Where are you looking?

At our last session, we discussed our Avatars. Who are our potential members? What do they look like? What do they drive? Where do they go? What do they do for fun?

I know many of you are on LinkedIn. How many have contacts there that are doing the exact same thing you are doing? You’re architects talking with architects. Financial gurus talking with financial gurus. It’s a good network if all you want to do is impress other people in your profession just in case you want to jump ship from your current company. If, however, you are on LinkedIn to find clients, you have to build a network of people that aren’t IN the same business. You need to tailor your articles to people who know nothing about your business to get them curious enough to check you out. Why would a financial guru contact another financial guru? Why would a fitness trainer try to recruit clients from among other fitness trainers?

What kind of questions would you ask in your article? “Things that go bump in the night–could be your house is settling, or zombies. Contact me to discover the difference!” “Buying or leasing a car–the pitfalls you should look at.” “The endless meeting–How to avoid Power Point Coma!” You are defining your market by addressing problems that you can solve.

When recruiting new members for your Toastmasters club, you need to address the prospect’s most pressing problem. “How to make your Briefing Brief!” “Tips to avoid stuttering when speaking to supervisors.” “How to dispense profound wisdom without sounding pedantic and verbose.” “What do pedantic and verbose mean, and what better words could you use?”

How not to do a wedding toast!” Then post a video of Sherlock Holmes’ toast at John and Mary’s wedding. Then explain what he could have done better. That would catch the eyes of people who are or will be giving a toast at an event. It would, therefore, appeal to people with a short-term need. They have a specific task they want to achieve. What path should they take? How long after the wedding will they remain members? “Do you hate stuttering and not knowing what you need to say next? If there was a way to make you less nervous and give you the confidence to get your ideas across, what would stop you from at least investigating it?” This would be a long-term need. This would reach people of varied ages and education levels. What path would THEY take? Will they become addicted to your club? Ask your current members what problem they wanted to solve when they joined. Ask them what brought them and kept them at your club. This will give you a much clearer vision of what your prospective member looks like and what they’re looking for. Then you can dangle the right solution in front of them and have them visit your club.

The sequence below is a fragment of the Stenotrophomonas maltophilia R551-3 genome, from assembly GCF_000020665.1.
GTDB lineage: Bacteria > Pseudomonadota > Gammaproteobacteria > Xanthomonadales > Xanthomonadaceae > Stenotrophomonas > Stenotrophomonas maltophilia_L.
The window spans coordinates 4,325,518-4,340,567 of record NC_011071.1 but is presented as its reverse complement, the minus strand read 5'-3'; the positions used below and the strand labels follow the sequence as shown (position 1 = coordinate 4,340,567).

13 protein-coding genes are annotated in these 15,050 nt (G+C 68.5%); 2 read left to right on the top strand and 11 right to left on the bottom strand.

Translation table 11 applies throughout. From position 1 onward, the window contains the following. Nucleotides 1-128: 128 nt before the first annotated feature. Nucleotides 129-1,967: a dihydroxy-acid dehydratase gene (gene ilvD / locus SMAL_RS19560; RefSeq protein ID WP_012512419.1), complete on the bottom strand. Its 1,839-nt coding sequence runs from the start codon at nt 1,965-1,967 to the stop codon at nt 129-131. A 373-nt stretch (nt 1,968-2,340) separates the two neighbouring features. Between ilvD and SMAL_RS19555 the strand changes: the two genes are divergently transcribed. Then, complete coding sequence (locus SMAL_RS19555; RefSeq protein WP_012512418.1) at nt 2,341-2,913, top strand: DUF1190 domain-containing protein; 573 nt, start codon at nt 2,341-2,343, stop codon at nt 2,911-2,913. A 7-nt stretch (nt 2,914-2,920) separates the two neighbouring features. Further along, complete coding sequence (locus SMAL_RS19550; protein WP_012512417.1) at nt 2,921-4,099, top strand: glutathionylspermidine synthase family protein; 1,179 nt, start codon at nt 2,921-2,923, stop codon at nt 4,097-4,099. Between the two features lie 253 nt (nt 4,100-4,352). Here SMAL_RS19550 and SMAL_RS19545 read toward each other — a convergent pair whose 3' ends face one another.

If you have a community club looking for new members, why would you dangle that solution in front of people who are already in 2-3-4 clubs already? If you are a corporate club, why spread the word to people outside your corporation? If you’re trying to attract the people in the IT department of your organization, don’t tempt them by describing what’s outside of their cubicle. THEY LIKE IT IN THERE! “How to write realistic dialog for your next adventure!” “How to use better descriptive words to bring your players deeper into the game.” “How to make your dating profile more believable.” Because in their cubicles, they can be and do and go anywhere. Their communications skills are off the scale, their imaginations beyond compare. They’re not used to looking at and talking with people face to face. There is always a barrier between people who communicate only online. It protects you and enhances you. There is no barrier in real life.

One we met, Chris, had tattoos all over. He spent all of his time at work in front of a computer, then went home and spent 90% of his time ALSO on his computer. He was fantastic at telling stories. His speech organization was impeccable. The questions he asked for Table Topics were really fun and inventive. He never seemed nervous in front of the group, but he never looked up. He couldn’t read body language. He had a problem with vocal variety. What problem was he trying to solve? He needed interview skills because he’d be interviewing in person and not talking to the HR person via computer. Many interviewers were put off by the disconnection they perceived between how they pictured him online and how he looked in person. He had to connect with people whose idea of internet games had to do with popping candy and farming eggplants. He had to recognize that the people with whom he’d be working were not the same kind of people that were interviewing him for the position. We did so well with him that he got a job in Seattle and left our club. Now, it would be easier to keep him as a member due to zoom meetings…

Be productive in your mining for new members. Don’t dig in empty holes.

Published by Rebecca Fegan

To be a better anything, I have to be a better person. My results come from the quality of my thinking and it is something I always work on.

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